As this Ringer piece details, Seattle is booming. In fact, it’s booming too hard. The home of Amazon, Microsoft and Boeing is the fourth fastest growing city in the nation, and local officials project that 800,000 people are expected to move to the area by 2040. That means that the 2nd worst (behind Los Angeles, of course) rush hour traffic situation in the country is only going to get worse going. As that TomTom study notes, “Seattle drivers who typically spend one hour driving each day are wasting 148 hours per year due to congestion.” Pretty basic math, but still staggering. Even Seattle’s mayor, Ed Murray, was fittingly late to a broadband internet event back in March because he was “stuck in traffic.”
Today, voters in Seattle’s King County and adjacent Snohomish and Pierce counties may or may not take a step to fix this long term issue. However, depending who you ask, Sound Transit 3, or Proposition 1, may not fix the issue at all, and if you ask someone else, it the issue may be overstated, too.
If more people in those counties vote “yes” than “no” regarding ST3, here’s would happen: taxpayers in the three counties would drop $54 billion over the next 25 years in an effort to lay 62 new miles of light rail, which would run, primarily, from Tacoma to Seattle. It would entail 37 new train stations in all, and as part of the deal, affording housing would be built in the communities that may attract more Seattle workers due to those new stations. That’s a lot of money, yes, but light rail would be pretty cool right? Better than LA-like traffic, and you gotta do something about that, supporters say, and that’s without mentioning all the jobs that would come along with such a project.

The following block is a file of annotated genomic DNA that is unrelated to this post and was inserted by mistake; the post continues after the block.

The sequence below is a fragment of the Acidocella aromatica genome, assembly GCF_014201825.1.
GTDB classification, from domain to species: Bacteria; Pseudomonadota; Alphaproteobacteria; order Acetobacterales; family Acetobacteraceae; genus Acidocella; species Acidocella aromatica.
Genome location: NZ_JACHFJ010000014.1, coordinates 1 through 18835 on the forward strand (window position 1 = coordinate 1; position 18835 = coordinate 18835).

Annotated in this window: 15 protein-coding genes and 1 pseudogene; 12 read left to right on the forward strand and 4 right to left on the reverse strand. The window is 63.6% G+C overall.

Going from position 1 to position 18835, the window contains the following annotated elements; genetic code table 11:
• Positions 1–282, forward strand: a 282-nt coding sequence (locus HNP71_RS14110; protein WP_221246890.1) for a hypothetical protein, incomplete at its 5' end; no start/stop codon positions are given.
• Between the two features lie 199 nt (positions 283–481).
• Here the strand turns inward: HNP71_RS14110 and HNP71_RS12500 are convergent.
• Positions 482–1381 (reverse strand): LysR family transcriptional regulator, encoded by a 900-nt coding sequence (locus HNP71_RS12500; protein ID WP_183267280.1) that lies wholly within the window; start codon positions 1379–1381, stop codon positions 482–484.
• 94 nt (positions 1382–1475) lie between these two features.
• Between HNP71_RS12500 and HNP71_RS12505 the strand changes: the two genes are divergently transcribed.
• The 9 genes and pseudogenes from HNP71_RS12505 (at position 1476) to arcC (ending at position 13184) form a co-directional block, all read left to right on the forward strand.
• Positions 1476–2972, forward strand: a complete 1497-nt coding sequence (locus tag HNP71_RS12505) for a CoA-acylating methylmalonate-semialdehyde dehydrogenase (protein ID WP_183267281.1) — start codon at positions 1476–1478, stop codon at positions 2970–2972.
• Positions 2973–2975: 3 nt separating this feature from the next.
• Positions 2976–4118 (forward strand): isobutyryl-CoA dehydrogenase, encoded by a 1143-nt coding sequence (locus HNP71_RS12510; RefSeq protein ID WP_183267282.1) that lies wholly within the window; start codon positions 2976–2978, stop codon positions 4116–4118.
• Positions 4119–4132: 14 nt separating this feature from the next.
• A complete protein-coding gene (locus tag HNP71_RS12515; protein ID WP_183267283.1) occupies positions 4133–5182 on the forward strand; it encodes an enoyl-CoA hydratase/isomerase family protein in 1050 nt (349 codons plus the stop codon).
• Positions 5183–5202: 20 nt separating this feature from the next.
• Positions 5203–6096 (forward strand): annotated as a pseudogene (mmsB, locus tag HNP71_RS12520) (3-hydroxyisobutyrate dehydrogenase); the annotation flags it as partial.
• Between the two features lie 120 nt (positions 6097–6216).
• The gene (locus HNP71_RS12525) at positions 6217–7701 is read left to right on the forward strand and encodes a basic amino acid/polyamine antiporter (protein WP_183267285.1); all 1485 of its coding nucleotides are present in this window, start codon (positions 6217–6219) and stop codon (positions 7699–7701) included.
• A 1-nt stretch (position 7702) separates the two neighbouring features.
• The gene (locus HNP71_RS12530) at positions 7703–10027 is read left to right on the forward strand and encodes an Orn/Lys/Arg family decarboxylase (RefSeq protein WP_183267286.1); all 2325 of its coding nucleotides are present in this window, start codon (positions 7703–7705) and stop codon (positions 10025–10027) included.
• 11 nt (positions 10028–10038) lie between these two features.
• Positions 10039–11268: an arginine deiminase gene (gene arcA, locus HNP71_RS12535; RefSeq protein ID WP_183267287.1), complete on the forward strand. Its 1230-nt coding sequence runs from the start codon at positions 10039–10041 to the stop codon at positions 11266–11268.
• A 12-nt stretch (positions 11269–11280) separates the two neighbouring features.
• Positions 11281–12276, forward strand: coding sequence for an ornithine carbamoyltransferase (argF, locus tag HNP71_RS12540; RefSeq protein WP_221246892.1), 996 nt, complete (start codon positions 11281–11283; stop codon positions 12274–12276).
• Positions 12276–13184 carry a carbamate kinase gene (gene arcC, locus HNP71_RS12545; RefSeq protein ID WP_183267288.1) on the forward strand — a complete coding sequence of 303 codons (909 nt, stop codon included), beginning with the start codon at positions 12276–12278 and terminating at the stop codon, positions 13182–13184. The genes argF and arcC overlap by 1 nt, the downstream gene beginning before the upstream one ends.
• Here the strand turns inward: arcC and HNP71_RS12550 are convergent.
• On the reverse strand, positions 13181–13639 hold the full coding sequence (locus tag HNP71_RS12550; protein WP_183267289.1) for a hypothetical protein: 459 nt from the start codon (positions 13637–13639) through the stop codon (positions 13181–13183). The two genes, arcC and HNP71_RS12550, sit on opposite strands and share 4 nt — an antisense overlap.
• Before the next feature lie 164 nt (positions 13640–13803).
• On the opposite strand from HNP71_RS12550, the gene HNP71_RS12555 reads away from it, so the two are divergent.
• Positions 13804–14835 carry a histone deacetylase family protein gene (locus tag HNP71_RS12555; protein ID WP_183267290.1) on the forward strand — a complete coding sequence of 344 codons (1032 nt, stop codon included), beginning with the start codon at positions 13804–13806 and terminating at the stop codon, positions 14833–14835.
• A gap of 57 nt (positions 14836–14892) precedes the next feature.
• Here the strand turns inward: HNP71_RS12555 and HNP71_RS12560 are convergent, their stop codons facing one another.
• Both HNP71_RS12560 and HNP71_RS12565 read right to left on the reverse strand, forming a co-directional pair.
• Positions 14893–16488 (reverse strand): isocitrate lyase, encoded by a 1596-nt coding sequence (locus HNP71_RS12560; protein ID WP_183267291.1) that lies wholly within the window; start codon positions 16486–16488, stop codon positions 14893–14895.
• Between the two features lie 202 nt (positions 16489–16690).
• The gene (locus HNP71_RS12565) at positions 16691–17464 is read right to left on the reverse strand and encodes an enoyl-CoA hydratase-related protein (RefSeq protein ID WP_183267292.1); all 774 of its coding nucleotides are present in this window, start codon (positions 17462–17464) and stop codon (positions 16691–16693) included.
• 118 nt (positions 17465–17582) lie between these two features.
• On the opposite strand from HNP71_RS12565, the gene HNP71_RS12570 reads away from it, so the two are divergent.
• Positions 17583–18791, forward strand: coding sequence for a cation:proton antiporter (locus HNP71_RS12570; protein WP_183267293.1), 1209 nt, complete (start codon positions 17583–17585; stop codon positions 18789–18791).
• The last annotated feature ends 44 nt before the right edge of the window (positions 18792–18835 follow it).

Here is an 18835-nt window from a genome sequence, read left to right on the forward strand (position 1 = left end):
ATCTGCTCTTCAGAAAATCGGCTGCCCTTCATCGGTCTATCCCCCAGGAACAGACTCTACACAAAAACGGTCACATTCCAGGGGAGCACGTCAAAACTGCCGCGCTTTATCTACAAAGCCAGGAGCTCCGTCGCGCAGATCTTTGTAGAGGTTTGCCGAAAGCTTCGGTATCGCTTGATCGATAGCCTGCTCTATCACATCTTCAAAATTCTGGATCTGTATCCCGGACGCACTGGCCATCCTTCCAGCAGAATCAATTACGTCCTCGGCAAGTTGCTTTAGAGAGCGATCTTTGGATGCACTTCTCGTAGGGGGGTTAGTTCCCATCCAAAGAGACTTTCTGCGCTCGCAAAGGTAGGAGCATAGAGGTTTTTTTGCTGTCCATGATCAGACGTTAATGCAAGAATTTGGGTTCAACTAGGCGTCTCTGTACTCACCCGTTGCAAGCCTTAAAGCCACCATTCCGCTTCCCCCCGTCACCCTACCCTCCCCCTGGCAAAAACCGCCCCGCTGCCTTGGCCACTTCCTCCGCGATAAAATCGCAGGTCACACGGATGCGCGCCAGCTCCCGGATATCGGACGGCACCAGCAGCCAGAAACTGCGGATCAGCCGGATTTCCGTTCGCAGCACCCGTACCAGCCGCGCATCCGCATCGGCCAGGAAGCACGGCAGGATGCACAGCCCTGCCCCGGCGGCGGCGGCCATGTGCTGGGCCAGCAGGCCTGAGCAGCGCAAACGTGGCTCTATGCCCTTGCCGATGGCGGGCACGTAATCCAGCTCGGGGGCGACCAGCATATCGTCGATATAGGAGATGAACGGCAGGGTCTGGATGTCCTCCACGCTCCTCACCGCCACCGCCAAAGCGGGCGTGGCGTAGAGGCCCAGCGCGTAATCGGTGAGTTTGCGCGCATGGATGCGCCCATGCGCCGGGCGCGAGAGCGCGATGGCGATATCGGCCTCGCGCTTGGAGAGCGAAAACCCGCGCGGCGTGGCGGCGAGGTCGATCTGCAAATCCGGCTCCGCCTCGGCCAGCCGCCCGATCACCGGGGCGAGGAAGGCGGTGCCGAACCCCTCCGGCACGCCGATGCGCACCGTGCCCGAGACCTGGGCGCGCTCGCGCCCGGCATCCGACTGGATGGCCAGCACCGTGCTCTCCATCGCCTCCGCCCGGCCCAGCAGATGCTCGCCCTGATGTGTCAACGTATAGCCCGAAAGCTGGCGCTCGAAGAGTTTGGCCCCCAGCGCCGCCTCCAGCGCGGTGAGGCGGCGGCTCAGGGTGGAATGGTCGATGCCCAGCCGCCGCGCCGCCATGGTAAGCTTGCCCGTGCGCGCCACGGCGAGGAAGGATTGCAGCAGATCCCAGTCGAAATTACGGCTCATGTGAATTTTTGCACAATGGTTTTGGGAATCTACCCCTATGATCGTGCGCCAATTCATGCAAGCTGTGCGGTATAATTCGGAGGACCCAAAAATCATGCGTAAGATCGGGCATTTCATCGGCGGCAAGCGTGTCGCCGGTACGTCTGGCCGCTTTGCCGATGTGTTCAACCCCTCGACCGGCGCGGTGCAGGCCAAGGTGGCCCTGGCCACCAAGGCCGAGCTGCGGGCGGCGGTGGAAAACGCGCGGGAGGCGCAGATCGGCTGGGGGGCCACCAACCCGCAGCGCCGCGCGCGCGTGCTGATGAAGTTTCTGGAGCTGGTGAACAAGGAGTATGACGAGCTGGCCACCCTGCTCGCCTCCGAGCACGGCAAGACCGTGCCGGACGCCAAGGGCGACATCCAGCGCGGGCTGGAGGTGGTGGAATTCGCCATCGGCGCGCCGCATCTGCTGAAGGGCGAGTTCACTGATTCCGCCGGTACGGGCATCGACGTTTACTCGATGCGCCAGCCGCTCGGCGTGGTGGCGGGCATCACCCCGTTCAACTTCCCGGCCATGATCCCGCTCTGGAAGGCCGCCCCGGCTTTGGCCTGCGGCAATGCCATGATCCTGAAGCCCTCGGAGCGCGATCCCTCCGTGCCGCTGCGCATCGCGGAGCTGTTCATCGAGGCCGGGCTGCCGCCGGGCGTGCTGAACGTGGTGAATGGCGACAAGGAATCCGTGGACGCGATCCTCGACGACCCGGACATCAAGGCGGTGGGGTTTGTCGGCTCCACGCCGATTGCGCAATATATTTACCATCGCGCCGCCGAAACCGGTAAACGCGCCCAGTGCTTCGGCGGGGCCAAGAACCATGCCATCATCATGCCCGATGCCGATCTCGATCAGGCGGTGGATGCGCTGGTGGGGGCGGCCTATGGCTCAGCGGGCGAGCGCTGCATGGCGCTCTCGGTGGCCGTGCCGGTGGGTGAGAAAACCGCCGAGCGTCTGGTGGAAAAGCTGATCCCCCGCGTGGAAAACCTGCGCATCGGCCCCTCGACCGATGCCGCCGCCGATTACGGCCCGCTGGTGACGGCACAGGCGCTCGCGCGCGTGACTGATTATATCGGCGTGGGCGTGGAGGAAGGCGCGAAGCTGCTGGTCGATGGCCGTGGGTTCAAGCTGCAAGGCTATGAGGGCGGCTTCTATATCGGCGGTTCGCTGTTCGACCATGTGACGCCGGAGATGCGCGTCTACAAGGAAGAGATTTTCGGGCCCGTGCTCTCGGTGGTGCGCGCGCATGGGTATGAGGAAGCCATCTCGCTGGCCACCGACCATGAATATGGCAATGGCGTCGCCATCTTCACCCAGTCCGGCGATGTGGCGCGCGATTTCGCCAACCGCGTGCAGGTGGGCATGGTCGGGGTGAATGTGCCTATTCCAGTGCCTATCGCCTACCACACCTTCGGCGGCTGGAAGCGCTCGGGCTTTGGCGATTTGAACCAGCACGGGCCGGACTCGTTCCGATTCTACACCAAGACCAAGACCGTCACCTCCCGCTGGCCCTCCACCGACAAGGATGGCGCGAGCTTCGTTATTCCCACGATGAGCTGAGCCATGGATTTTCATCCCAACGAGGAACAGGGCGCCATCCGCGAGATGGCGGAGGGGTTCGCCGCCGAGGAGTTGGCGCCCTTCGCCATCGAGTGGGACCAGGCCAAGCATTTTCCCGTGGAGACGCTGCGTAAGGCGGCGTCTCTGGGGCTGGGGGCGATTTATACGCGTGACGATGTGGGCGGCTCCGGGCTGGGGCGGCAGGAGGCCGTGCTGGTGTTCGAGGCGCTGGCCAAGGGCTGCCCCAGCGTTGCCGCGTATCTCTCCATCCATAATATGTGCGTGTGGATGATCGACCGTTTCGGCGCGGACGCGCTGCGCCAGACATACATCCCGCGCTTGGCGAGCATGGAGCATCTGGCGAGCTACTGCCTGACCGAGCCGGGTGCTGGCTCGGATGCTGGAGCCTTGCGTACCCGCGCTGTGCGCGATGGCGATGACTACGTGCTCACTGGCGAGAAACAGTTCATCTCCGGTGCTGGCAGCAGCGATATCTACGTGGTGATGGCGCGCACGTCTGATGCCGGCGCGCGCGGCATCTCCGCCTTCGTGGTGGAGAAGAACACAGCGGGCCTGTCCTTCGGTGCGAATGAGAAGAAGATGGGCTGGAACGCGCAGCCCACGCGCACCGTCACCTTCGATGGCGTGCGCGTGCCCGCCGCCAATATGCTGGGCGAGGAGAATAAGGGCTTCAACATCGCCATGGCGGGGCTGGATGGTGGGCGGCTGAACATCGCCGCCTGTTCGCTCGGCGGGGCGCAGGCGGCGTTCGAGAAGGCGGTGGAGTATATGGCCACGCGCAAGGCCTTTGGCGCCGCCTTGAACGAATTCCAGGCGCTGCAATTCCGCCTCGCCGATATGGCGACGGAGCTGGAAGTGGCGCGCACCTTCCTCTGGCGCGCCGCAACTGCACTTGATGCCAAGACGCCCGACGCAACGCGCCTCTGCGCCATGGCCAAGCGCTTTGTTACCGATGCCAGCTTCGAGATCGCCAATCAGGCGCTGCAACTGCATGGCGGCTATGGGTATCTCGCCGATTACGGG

Opponents of Seattle’s light rail version of the Big Dig counter all that by saying: besides the $54 billion price tag, how can the government be trusted to spend that wisely, and timely? This project could easily go over budget and take too long, just like the Big Dig did. As someone who lived through the latter stages of the Big Dig, it was a real pain to deal with, even if I was just sitting in the back seat. Still, traffic in Boston is much better off for the Big Dig, and it would be hard to imagine the city handling its recent population increase without those substantial changes.
The better counter argument is that in 25 years, or whenever this thing may get done, is that ridesharing and driver-less cars will render light rail and other forms of transportation relatively useless. In Kirkland, a Seattle suburb, Google is already testing driver-less cars. Fixed rail is fast, yes, but it’s still fixed and sprawling. Uber’s CEO will tell you that things like uberPOOL are already solving these kinds of problems, and these solutions are coming in much faster than any track can be laid down. Additionally, in 25 years, the traffic and living patters in the Seattle area could change and further render these fixed tracks moot. $54 billion is a lot of money, and some would say too much, but governments will always be underfunded in comparison to tech giants that are working on dialing down traffic in the name of profit, already.
An up-to-date light rail system appeals to me. I’ve always loved trains, and I still enjoy looking out the window whenever I get to take the outdated Commuter Rail or Amtrak. A mid-21st century version of those transit options would be cool, and it would definitely beat sitting on the I-5 in traffic. Yet, for Seattle commuters, it would be incredibly frustrating to vote yes to this initiative and possibly not see the fruits of your tax dollars until you may be retired. It’s a tough vote, but at Seattle-area residents have a choice.